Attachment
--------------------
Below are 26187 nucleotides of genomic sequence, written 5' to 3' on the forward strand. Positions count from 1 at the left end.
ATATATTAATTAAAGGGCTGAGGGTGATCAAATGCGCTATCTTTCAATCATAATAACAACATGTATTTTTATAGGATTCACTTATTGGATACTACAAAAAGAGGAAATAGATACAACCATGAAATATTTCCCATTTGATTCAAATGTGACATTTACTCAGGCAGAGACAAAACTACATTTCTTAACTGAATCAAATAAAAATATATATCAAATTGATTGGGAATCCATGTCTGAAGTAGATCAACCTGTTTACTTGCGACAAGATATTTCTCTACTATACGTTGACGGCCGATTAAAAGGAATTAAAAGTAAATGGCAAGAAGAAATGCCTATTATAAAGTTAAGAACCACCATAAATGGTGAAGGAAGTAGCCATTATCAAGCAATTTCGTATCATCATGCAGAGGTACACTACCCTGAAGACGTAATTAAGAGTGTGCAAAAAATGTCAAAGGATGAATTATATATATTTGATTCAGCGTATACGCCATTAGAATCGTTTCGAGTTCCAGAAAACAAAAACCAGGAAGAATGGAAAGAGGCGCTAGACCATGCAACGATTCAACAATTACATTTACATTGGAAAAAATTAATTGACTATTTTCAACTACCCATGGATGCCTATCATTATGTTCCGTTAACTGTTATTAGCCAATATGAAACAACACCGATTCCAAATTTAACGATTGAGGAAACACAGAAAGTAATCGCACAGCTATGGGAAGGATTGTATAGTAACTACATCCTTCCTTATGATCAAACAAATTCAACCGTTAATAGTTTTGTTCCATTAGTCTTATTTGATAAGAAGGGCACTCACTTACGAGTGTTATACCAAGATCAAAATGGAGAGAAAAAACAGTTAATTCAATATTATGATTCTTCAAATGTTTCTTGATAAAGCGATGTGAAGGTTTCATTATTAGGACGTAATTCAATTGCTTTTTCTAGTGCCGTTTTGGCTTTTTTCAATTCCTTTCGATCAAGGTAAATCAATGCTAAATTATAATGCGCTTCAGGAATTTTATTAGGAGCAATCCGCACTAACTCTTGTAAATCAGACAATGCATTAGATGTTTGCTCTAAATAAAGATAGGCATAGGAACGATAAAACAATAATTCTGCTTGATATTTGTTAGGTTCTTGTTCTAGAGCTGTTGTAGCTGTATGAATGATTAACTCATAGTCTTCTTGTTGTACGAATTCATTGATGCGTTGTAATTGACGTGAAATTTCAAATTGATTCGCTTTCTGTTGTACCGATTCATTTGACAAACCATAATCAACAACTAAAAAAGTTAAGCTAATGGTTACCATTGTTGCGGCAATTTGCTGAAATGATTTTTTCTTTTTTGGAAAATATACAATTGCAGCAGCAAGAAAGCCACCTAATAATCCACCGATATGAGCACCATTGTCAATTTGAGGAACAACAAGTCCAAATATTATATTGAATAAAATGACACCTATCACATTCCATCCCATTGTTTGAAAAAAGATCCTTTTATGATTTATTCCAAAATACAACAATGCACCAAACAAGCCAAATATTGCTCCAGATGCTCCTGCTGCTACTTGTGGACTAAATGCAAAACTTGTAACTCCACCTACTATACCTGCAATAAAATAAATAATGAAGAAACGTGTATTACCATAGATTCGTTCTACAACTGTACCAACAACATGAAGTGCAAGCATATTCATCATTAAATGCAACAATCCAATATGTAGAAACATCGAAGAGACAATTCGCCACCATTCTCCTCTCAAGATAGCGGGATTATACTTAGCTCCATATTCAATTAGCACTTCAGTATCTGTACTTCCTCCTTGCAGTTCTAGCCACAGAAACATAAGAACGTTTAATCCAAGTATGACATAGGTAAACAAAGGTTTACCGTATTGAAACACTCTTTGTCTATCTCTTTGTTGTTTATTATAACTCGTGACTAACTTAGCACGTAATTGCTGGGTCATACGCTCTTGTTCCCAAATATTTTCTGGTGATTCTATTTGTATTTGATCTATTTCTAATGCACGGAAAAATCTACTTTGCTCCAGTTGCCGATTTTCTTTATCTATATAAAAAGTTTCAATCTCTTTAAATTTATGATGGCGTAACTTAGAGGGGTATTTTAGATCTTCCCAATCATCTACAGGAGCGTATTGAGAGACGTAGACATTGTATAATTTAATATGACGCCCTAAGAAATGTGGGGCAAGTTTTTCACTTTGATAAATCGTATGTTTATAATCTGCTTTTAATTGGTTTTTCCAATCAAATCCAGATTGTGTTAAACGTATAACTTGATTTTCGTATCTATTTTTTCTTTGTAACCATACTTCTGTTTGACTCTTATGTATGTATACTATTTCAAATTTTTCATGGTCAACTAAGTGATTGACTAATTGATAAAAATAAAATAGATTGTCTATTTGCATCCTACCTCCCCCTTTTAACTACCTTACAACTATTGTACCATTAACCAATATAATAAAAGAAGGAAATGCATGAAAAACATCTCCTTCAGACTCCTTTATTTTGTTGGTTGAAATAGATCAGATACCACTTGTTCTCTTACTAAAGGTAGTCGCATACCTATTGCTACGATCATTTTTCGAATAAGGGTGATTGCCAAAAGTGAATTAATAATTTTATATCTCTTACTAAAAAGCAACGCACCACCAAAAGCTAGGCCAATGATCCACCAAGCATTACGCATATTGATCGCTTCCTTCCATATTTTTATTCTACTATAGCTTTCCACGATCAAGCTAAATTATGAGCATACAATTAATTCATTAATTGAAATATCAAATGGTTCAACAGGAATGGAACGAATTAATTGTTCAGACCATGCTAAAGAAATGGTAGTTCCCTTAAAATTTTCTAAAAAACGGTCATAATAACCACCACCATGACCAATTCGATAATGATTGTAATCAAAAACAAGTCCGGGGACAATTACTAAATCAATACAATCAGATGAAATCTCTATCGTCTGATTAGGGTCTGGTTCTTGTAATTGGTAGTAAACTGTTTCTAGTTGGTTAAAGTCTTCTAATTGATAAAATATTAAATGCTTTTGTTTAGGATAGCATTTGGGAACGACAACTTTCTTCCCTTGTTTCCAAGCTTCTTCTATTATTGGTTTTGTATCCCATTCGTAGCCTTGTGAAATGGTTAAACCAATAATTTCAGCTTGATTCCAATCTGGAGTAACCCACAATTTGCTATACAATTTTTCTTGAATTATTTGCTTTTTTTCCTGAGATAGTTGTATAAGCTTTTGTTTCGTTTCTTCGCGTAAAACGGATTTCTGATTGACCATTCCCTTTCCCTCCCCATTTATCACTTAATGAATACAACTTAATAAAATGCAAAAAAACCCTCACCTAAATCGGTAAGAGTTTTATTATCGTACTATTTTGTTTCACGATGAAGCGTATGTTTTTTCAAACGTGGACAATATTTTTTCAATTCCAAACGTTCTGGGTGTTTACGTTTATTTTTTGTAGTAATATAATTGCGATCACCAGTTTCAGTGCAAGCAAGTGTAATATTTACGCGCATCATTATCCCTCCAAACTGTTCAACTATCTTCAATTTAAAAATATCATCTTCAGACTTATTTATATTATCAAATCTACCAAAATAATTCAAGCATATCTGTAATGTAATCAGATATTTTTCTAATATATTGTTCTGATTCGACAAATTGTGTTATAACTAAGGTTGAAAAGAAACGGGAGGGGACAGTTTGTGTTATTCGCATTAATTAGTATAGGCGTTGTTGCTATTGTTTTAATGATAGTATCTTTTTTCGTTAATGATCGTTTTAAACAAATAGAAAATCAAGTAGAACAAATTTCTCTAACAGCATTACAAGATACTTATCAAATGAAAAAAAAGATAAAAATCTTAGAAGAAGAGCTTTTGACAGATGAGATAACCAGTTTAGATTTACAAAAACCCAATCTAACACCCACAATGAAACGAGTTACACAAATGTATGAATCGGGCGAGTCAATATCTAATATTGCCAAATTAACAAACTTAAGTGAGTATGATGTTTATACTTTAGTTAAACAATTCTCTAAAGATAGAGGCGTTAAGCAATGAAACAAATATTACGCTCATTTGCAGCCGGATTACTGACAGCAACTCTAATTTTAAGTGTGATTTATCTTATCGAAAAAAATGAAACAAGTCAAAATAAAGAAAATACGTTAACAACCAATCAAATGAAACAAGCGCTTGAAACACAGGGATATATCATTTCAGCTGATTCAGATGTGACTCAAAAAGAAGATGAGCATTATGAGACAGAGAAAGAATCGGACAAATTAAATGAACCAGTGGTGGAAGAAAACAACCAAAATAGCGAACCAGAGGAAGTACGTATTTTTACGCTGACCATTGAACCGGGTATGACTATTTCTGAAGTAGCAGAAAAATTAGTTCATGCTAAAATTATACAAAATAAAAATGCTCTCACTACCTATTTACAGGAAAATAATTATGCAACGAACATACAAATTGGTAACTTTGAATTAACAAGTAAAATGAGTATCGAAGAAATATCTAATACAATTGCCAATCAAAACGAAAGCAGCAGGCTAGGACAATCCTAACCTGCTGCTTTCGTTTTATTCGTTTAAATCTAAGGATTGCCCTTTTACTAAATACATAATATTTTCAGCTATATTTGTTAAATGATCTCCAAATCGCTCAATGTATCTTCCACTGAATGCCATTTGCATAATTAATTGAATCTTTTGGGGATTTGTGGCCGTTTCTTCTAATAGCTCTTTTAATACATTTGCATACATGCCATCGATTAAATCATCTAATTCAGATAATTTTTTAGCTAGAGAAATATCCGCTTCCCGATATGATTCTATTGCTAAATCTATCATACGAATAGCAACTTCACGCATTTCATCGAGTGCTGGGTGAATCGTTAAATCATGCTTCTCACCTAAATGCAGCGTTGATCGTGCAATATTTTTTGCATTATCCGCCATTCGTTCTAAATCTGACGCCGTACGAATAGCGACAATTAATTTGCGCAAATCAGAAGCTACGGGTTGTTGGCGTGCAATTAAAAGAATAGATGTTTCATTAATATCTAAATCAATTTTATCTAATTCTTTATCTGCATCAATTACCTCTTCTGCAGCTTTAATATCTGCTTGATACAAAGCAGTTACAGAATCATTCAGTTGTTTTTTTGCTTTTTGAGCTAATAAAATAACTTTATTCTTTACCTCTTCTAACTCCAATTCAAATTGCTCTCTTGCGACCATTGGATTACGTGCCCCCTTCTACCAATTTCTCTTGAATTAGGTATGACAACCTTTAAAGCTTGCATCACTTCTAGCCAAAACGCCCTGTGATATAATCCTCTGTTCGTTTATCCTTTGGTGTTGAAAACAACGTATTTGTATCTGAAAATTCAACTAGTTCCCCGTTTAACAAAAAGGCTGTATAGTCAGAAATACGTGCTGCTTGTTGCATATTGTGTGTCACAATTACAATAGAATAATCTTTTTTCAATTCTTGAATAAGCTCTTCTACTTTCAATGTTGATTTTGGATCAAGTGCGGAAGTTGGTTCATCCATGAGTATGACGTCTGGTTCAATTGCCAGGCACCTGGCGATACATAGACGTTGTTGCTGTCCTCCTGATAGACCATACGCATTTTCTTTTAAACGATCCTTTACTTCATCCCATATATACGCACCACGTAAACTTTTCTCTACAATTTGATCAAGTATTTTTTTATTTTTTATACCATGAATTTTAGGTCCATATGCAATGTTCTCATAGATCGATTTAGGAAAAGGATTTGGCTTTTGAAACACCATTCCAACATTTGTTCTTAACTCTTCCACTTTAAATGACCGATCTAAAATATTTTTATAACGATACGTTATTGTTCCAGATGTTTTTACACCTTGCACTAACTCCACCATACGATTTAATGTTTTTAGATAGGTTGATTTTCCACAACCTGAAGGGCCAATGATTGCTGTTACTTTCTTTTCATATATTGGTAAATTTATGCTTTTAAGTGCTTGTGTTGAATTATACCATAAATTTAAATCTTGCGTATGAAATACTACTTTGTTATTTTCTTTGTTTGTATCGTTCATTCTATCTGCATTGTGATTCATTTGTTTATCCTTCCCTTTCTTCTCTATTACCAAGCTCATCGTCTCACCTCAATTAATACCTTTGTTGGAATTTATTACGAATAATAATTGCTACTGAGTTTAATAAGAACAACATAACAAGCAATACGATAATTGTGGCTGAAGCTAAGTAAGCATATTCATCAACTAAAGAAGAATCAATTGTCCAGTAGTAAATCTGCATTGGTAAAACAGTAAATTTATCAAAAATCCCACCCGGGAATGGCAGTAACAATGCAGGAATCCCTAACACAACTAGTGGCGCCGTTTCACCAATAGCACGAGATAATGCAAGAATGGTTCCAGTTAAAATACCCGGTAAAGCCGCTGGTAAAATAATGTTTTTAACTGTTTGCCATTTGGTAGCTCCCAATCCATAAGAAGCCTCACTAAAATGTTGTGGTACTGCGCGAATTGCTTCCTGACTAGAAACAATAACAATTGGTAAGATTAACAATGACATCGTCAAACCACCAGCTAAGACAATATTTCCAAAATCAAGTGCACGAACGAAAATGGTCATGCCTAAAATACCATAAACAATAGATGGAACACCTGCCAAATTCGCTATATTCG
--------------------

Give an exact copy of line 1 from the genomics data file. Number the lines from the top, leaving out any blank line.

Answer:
Below are 26187 nucleotides of genomic sequence, written 5' to 3' on the forward strand. Positions count from 1 at the left end.